If your style verges on anything that can be called even slightly preppy, you have the women of Barnard, Bryn Mawr, Vassar, Mount Holyoke, Radcliffe, Smith, and Wellesley Colleges to thank. The Seven Sisters colleges were all founded in the late 19th century, before women were admitted to schools like Harvard, Yale, and Princeton. These are, of course, important academic institutions, having produced some of the most influential women of the 19th, 20th, and 21st centuries. They also happened to give us some of the most lasting womenswear trends of all time.
While the men of Ivy League universities made their mark in defining a specifically American, midcentury, preppy look, the women of the Seven Sisters had their own style that fashion magazines documented and replicated with bated breath. Now, a new book, Seven Sisters Style, looks back at exactly how college women popularized preppy style for the masses.
Check out these trends that originated on Seven Sisters campuses, and try them yourself.More
These unisex, above-the-knee shorts began popping up on Seven Sisters campuses in the '30s and eventually became so popular that when it was announced at Barnard in 1959 that "skirts would be the only proper classroom attire from now on," The New York Times labelled the move a "couture crisis." (The ruling was later limited to shorts that were "too short, too bright, or too tight.")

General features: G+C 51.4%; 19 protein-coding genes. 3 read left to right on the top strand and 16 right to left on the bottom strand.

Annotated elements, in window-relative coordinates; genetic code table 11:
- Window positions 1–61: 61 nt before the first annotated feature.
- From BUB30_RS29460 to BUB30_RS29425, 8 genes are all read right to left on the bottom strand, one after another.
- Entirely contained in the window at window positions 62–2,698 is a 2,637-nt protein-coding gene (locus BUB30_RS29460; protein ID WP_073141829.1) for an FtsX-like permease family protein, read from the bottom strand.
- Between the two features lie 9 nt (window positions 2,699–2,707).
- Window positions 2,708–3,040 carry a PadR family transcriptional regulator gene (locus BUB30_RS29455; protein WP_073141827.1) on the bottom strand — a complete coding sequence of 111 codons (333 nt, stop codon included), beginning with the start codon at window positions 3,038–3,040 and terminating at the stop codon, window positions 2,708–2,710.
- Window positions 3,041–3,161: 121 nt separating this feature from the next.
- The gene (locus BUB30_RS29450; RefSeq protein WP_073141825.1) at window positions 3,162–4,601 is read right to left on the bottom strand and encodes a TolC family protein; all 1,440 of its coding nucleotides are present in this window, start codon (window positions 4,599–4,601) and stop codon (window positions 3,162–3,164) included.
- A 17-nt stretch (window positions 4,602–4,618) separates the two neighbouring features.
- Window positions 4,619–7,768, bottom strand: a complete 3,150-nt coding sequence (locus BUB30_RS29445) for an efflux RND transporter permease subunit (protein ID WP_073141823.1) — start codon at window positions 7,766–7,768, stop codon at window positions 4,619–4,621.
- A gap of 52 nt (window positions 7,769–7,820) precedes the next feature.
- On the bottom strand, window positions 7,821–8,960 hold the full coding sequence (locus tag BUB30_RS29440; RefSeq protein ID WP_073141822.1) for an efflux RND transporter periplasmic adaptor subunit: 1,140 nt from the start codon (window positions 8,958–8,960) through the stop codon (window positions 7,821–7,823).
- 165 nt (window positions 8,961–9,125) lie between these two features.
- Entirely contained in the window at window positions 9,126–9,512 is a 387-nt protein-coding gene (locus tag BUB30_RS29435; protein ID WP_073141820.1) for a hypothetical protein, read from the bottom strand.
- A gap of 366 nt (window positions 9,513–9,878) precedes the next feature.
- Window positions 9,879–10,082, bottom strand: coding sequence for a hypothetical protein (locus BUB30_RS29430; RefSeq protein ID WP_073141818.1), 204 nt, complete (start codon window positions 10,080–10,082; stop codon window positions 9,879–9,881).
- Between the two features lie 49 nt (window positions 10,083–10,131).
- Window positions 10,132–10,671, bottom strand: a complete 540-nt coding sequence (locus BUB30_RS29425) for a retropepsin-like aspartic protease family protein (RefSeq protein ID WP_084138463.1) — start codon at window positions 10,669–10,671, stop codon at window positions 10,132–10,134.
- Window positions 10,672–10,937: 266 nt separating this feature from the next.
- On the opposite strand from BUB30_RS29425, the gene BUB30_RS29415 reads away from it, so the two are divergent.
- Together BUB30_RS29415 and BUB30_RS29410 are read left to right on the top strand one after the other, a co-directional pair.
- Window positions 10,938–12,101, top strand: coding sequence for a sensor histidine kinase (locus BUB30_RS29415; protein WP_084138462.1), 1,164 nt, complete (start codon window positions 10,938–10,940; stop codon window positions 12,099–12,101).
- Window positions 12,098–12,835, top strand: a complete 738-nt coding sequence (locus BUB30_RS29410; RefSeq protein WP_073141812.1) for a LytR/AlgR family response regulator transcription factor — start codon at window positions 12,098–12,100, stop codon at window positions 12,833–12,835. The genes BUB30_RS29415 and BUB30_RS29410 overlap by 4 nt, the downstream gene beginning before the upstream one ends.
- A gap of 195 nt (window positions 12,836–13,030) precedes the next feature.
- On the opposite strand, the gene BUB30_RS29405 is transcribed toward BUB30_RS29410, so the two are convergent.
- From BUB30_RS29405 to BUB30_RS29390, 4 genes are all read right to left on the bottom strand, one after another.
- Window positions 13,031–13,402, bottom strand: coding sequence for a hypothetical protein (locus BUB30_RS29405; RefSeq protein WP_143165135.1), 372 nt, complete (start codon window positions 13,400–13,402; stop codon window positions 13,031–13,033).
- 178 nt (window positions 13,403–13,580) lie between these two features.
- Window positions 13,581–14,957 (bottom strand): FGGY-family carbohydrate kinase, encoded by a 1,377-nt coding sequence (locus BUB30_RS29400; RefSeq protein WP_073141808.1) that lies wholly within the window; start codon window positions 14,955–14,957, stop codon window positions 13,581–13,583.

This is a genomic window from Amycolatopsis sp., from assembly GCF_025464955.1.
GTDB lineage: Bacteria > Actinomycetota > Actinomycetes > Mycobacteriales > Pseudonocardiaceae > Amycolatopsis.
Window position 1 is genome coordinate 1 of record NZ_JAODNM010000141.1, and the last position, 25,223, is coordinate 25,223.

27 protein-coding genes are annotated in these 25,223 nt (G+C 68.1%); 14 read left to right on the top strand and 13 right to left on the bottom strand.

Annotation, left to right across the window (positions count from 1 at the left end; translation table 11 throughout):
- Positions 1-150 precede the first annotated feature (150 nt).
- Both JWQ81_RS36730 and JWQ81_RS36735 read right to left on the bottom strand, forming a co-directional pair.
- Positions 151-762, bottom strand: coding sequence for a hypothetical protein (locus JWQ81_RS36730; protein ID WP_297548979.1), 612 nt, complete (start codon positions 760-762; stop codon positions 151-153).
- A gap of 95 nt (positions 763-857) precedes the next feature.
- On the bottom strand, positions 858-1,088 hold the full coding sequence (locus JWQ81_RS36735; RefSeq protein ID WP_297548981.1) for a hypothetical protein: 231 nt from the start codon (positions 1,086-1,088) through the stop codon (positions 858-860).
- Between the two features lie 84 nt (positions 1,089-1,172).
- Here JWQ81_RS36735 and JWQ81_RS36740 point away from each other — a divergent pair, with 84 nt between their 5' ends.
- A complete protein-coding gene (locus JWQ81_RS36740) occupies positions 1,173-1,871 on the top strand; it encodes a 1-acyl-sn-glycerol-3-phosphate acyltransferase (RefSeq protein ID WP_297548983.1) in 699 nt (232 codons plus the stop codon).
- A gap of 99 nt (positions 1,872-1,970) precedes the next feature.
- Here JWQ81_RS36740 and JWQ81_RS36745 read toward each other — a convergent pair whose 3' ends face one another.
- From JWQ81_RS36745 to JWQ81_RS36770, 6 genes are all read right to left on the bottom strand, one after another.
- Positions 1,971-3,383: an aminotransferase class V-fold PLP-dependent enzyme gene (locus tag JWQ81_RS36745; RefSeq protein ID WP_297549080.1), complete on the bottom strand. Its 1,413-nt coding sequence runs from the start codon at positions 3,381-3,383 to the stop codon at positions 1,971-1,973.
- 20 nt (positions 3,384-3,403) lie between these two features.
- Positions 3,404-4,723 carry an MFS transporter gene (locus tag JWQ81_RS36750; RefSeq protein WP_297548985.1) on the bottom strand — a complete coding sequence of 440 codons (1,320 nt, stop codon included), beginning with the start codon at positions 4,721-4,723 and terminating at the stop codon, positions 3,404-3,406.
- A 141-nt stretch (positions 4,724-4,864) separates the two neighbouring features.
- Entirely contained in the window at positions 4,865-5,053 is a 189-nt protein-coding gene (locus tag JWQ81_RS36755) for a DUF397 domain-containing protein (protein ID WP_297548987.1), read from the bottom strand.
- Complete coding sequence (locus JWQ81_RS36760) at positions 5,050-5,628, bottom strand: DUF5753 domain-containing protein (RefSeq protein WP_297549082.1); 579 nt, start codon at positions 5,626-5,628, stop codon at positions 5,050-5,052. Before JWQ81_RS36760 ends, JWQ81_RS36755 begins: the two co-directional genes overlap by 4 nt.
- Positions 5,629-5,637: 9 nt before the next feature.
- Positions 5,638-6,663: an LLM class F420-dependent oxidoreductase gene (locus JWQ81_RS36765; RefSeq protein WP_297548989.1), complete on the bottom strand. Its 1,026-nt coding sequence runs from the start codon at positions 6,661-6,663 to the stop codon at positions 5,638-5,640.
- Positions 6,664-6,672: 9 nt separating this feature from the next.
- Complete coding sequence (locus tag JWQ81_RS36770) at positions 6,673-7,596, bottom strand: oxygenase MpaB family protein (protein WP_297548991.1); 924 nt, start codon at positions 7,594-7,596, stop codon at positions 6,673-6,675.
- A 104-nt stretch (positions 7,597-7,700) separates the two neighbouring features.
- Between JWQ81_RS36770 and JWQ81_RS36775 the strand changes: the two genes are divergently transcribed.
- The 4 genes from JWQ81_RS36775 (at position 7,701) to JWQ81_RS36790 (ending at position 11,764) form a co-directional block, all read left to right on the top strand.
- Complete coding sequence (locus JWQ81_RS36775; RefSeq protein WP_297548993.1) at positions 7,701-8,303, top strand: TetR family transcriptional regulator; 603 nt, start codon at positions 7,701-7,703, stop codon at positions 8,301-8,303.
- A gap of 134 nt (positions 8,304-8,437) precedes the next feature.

This wasn't just a summer trend: in the colder months, students wore wool or flannel Bermudas paired with knee-high, cable-knit socks for warmth.
Stand out in a sea of Coachella-style cut-offs with Bermuda-length denim shorts. We love Sandy Liang's embellished version, but this is also an easy D.I.Y. if you come across a pair of slightly oversize, straight-leg jeans on your next thrift store treasure hunt. Add a silky tank and suede, block-heel sandals to dress them up, or go sporty (like we did here) with pool slides and a metallic windbreaker.